Navigation Links
Scientists coax shy microorganisms to stand out in a crowd

The communities of marine microorganisms that make up half the biomass in the oceans and are responsible for half the photosynthesis the world over, mostly remain enigmatic. A few abundant groups have had their genomes described, but the natures and functions of the rest remain mysterious.

Understanding how the changing global environment might affect these important ecosystem players is like trying to understand the solar system when all you can discern are the brightest objects in the sky.

Now University of Washington scientists have advanced a method that allowed them to single out a marine microorganism and map its genome even though the organism made up less than 10 percent of a water sample teeming with many millions of individuals from dozens of identifiable groups of microbes.

Typically researchers have had to isolate an organism and culture it in a lab before they could begin to crack its genome.

"We've done the opposite," said Vaughn Iverson, a UW doctoral student in oceanography and lead author of a report in the Feb. 2 issue of the journal Science.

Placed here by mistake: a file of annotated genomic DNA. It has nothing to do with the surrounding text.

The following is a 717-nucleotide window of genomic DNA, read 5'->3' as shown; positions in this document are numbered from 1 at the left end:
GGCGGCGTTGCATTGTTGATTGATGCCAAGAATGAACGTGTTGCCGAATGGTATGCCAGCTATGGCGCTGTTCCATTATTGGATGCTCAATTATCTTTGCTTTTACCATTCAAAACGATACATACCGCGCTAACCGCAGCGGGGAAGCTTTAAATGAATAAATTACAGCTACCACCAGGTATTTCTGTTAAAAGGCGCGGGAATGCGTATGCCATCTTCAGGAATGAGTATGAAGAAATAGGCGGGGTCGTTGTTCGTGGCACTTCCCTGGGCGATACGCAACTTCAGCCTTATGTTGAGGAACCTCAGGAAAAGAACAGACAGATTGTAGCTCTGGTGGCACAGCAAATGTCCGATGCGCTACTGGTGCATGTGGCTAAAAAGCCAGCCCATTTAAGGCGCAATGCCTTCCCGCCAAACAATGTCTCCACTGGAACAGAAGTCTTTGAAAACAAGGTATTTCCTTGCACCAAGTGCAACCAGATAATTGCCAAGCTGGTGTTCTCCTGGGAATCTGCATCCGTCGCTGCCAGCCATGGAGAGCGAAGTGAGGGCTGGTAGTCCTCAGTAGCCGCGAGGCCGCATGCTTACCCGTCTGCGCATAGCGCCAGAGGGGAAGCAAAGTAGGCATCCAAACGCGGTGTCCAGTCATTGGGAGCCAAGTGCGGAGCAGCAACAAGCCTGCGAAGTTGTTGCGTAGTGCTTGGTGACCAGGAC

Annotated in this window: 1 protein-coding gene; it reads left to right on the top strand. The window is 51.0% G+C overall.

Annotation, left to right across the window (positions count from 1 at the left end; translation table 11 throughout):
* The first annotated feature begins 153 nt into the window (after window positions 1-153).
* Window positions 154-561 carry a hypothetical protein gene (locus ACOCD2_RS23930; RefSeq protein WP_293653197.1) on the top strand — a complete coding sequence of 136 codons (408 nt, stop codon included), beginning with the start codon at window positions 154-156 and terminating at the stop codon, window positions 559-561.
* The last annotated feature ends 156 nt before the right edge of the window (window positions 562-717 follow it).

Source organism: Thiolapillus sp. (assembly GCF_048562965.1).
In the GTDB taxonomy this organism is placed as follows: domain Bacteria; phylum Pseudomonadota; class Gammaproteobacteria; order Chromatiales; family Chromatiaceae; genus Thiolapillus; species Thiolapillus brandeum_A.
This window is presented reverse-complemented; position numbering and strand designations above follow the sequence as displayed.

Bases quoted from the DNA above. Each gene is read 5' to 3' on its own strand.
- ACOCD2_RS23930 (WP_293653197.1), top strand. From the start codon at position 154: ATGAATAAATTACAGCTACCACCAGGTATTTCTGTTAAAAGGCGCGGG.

"We went to the environment, didn't make any attempt to isolate any of the organisms in a laboratory sense and, instead, extracted the DNA from everything in the sample," he said. "It's a technique known as metagenomics. The UW's innovation was to develop computational methods to simultaneously sequence all the parts and then reconstruct the chosen genome."

The researchers determined the genome of a member of the marine group II Euryarchaeota, something that has defied investigators since those microorganisms were first detected about a decade ago. They are found widely across the world's oceans so although not always abundant biologists assume they have some important function, said Virginia Armbrust, UW professor of oceanography and corresponding author on the Science paper. The resulting genome offers hints that Euryarchaeota might serve as a kind of cleanup crew after diatoms, another ocean microorganism, bloom and die.

"Ocean microorganisms are regulators of large biogeochemical cycles so we need to understand the different members of those communities," Armbrust said. "As we change coastal communities for better or for worse we need to understand the players that are there."

The genome also clarified the origin of a gene that allows marine group II Euryarchaeota, as well as many marine bacteria, to harvest energy directly from sunlight, with no photosynthesis involved.